Gutting a book may make it so that you can converse about a book, it may make it so that you can claim “I’m familiar with it,” it may even entitle you to reply “I read it” should a teacher/professor/lawyer ask if you have “read it,” and gutting a book may be preferable to having ignored the book altogether. But to gut a book is not the same as truly reading it. That’s kind of the whole point of gutting it. Rather, to gut a book is to have read bits of it. So, yes, you can claim that you’ve read “bits of” a book that you’ve only gutted – but if you claim to have really read it you will feel a gnawing doubt chewing on the very core of your being that will not let you rest.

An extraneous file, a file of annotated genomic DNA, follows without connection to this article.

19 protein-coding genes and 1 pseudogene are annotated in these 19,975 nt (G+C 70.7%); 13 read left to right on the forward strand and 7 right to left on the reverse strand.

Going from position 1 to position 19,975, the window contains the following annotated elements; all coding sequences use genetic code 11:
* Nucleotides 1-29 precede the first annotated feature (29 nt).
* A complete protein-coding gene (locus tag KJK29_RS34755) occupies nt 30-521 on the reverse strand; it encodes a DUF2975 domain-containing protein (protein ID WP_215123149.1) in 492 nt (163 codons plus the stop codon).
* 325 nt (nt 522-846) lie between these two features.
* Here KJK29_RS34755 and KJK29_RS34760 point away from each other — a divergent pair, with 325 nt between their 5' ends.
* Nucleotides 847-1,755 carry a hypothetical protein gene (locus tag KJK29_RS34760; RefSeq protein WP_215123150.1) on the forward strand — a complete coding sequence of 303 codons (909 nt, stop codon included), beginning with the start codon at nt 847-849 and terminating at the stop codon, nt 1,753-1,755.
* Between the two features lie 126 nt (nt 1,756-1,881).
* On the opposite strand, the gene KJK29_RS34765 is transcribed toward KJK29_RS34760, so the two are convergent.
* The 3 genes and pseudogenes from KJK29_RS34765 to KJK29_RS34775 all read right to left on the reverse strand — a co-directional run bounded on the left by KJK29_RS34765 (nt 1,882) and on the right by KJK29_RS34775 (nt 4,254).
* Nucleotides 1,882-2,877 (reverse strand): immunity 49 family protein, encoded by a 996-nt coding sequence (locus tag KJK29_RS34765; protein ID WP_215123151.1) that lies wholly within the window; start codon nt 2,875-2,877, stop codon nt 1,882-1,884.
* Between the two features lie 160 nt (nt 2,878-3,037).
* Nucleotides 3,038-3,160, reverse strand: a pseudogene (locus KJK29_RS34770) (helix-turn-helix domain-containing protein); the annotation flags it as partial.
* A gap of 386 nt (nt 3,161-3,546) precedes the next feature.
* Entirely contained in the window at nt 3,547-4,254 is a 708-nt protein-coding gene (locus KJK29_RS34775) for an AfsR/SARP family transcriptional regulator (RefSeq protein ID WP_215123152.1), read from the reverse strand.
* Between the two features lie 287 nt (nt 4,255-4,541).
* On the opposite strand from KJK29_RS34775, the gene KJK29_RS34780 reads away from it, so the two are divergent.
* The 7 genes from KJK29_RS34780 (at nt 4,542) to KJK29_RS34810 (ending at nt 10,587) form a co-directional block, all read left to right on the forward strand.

How can one know which paragraphs are important? How can one really tell if the introduction is useful? What if there was a mistake at the printing plant and the introduction actually belongs to another book entirely? What if the page you just skipped over is the most important page in the entire book? Those who are wracked by such fears – and yet are still willing to gut a given book – often recommend a strategy that is commonly termed “take the fifth.” And what the “fifth” here refers to has nothing to do with avoiding self-incrimination (though gutting a book is one way to avoid having to say “I didn’t do the reading”) – rather this strategy involves reading every fifth word. Instead of jumping from paragraph to paragraph and page to page, this strategy simply involves jumping forward within sentences. Read a word, jump ahead five words, read that word, jump ahead five words, read that word, jump ahead five words…you get the idea. This strategy is swifter than reading every word but still allows the reader to feel like they’ve at least touched upon every sentence (with the possible exception of really short sentences). Of course, it should be noted, that the speediness of this strategy is quickly undermined if one becomes overly obsessed with precisely counting the number of words to be skipped. It is fine to skip four words or six words or nine words – if one reads a word and then counts ahead then one might as well simply read the words. It should also be noted that this strategy often devolves into a person having to slow down and actually read entire sentences once they realize that zipping through and only reading every fifth word makes the entire text resemble a Dadaist poem. And while turning books into Dadaist poetry has been known to improve many a book – it does not always result in greater comprehension.